The question of when fitness professionals should recommend static stretching is not a matter of before or after, but whether or not a muscle exhibits tightness. Studies have shown a reduction in muscular force output post static stretching, and because of these findings it has been suggested that stretching should be done after exercise3, 12. Neural inhibition, a reduction in musculotendinous rigidity, and changes in muscle length/tension relationships have been suggested when explaining the post-stretching reduction in force production3, 12. However, if a muscle is overactive and connective tissue has adaptively shortened there may be a benefit to pre-activity stretching. In the one study I could locate that selected individuals who exhibited clinical tightness before testing, stretching the tight hamstrings increased performance in a single leg hop test9. Could it be that inhibition and a change in hamstring length reduced resistance to motion and improved length tension relationships?

Further, changes in range of motion (ROM) will likely vary greatly between someone who exhibits limitations and someone who exhibits flexibility at or beyond normal. The results may be similar to the differences in gains between novice and experienced weight lifters. In a preliminary study comparing sit-and-reach protocols it was noted that those individuals who possessed excellent flexibility before the intervention gained nothing from the flexibility program9.

What is our goal?

The duration of stretching sessions cannot compete with the duration of stress as a result of static and dynamic postures in the presence of gravity. Less than optimal mechanics can alter length/tension relationships, force couplings, and muscular synergies that will have an effect on soft tissue adaptation all day. An illustration of this integrated dysfunction was seen in a study on Gaelic football players, revealing a correlation between increased lordosis and a decrease in ankle dorsi flexion8. Although general flexibility programs have their place in the health and wellness community, capable individuals should assess posture and muscle length to create a program that addresses tight structures; reinforcing optimal static and dynamic postures. The ability of static stretching to improve integrated function may be evidenced by a preliminary study that showed an increase in vastus medialis obliquus (VMO) activation after a biceps femoris stretch5. Static stretching as a means of improving posture and function may reinforce positive soft tissue adaptations and increase the chance for long term success.

Refined static stretching protocol:

  1. 1. Assess posture and individual muscle length to identify short, overactive structures that may benefit from a static stretch.
  2. 2. Slowly elongate the muscle until you reach a point of mild tension or discomfort and hold that position steady. Pay careful attention to the direction of force applied.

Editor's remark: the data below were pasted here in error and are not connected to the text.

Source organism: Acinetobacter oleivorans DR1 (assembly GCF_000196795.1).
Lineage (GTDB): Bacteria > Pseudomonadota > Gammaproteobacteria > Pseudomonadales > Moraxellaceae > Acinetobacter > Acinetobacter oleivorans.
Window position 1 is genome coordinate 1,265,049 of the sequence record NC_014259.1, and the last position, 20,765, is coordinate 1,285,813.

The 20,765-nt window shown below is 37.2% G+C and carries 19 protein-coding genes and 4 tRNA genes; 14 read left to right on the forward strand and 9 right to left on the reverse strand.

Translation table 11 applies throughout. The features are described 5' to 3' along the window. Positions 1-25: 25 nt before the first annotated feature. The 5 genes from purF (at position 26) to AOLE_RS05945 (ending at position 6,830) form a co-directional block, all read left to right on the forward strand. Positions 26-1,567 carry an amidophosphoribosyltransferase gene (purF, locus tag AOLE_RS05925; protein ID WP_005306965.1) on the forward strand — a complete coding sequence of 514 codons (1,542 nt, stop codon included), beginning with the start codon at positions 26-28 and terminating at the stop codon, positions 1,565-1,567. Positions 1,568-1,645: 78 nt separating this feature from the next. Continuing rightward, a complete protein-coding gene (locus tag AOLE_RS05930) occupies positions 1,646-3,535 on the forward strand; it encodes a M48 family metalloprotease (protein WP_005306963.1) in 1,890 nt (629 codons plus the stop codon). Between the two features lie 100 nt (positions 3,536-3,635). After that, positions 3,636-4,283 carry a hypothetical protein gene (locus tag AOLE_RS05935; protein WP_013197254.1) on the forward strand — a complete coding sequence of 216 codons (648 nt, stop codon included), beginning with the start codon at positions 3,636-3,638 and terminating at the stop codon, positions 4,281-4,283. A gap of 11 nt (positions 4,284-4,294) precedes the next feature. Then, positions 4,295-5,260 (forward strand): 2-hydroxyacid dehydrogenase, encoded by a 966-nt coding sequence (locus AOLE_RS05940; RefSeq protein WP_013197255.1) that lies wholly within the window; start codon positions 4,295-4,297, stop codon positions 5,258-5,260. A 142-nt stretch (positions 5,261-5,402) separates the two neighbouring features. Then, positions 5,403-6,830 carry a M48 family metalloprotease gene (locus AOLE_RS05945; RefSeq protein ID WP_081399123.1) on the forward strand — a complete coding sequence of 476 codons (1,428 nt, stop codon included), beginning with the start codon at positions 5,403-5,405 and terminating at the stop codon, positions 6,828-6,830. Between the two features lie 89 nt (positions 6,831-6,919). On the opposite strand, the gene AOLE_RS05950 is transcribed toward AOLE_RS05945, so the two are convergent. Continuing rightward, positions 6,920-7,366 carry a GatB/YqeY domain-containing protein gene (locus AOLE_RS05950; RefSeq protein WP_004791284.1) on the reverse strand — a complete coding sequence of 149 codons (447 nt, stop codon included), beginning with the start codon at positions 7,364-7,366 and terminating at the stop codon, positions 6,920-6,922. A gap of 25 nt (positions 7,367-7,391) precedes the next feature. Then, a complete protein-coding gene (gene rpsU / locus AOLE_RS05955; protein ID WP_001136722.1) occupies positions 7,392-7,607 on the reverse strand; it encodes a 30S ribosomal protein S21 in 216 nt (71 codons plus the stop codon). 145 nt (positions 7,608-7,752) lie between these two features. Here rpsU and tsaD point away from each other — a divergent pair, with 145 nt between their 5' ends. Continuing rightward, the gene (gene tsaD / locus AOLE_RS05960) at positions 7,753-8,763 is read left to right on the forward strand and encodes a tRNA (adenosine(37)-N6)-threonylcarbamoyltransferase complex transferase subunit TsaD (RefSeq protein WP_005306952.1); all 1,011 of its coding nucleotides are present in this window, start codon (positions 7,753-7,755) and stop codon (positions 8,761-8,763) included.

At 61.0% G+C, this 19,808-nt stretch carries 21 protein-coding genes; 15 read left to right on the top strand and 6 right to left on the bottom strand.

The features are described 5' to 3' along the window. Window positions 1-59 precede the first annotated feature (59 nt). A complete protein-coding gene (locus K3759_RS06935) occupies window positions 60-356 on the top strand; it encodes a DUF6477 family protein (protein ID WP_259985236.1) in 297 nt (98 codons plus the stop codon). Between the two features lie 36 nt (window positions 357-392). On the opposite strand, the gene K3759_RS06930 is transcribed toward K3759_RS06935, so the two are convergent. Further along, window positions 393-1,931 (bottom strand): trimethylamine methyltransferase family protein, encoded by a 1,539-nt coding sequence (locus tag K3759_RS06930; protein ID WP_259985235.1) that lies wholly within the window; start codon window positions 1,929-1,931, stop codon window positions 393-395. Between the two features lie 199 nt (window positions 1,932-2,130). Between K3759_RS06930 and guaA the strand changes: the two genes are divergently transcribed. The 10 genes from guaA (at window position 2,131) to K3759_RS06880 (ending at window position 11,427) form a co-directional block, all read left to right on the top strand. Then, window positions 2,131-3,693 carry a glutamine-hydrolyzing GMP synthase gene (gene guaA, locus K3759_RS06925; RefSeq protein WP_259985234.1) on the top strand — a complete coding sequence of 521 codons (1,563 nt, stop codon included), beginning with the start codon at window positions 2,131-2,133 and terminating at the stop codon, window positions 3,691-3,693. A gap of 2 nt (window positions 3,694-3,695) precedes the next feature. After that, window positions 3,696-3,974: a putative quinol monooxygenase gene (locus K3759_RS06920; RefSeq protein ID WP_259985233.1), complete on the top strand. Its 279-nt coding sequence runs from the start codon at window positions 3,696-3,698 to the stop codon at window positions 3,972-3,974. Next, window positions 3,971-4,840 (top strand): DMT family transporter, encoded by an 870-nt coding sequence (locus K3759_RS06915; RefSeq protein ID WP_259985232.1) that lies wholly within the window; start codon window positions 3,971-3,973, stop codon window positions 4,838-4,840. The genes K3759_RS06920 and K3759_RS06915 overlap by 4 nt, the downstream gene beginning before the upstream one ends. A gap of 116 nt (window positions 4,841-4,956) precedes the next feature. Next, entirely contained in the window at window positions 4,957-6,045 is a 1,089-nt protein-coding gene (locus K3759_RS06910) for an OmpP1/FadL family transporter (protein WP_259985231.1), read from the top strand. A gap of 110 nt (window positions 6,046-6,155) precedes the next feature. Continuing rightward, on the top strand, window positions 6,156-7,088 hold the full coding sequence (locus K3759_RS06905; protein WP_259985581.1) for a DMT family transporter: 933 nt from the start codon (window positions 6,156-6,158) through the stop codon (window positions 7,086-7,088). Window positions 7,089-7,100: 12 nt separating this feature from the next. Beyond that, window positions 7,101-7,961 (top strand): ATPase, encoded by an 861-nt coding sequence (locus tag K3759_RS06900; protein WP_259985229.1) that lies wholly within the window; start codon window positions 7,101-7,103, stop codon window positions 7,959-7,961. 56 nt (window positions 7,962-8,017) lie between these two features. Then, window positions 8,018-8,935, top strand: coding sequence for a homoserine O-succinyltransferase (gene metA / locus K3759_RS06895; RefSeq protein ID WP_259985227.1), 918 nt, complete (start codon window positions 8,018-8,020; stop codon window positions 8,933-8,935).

3. 3. Hold stretch until you feel a release, a reduction in tension, or an increase in muscle length.
  4. 4. After the initial release you may move to the next resistance barrier and repeat (up to 3 times).
  5. 5. Reassess posture, muscle length, and performance and proceed accordingly.


  1. Adler S, Beckers D, Buck M. PNF in Practice: An Illustrated Guide
  2. Alter M. Science of Flexibility – 3rd Edition. The Science of Flexibility.
  3. Behm D, Bambury A, Cahill F, Power K. Effect of Acute Static Stretching on Force Balance, Reaction Time, and Movement Time. Med Sci Sports Exerc. 2004;36(8);1397-1402
  4. Byrd T, Corneau M, Brown L, Greenwood L, Graves M. The Effects of Two Different Stretching Forces on Viscoelastic Properties of the Hamstring Muscle Group. Med Sci Sports Exerc. 2002;34(5):S15
  5. Davis DS, Ashby P, McCale K, McQuain J, Wine J. The Effectiveness of 3 Stretching Techniques on Hamstring Flexibility Using Consistent Stretching Parameters.  J Strength Cond Res. 2005;19(1):27-32
  6. Fowles J, Sale D. Time Course of Stress Relaxation with Repetitive Stretching of Human Plantarflexors. Med Sci Sports Exerc. 1998;3(5):S253
  7. Hasagawa K, Hori S, Tsujita J, Dawson M. Effects of Stretching Exercises on Vastus Medialis and Vastus Lateralis. Med Sci Sports and Exerc. 2001(33)5 S10
  8. MacDonncha C, McGrath S, O’Gorman D, Warrington G. The Relationship Between Muscle Flexibility and Sagittal Spinal Posture in Gaelic Football Players. Med Sci Sports Exerc. 2003;35(5):S191
  9. Ross M. Effect of a 15-day pragmatic hamstring stretching program on hamstring flexibility and single hop for distance test performance. Res Sports Med. 2007;15:271-281
  10. Serrano R, Russo A, Marino J, Lamonte, A, Wygand J, Otto R. A Comparison of the Traditional Vs The Unilateral Back Saver Sit and Reach Hamstring Stretch: 490 Board #81 2:00 PM - 3:30 PM. Med Sci Sports and Exerc. 2005;37(5) S92
  11. Tippet S, Voight M. Functional Progressions for Sports Rehabilitation. Human Kinetics, Champaign, Illinois, USA 1995
  12. Wallman H, Mercer J, McWhorter J. Surface Electromyographic Assessment of the Effect of Static Stretching of the Gastrocnemius on Vertical Jump Performance. J Strength Cond Res. 2005;19(3):684-688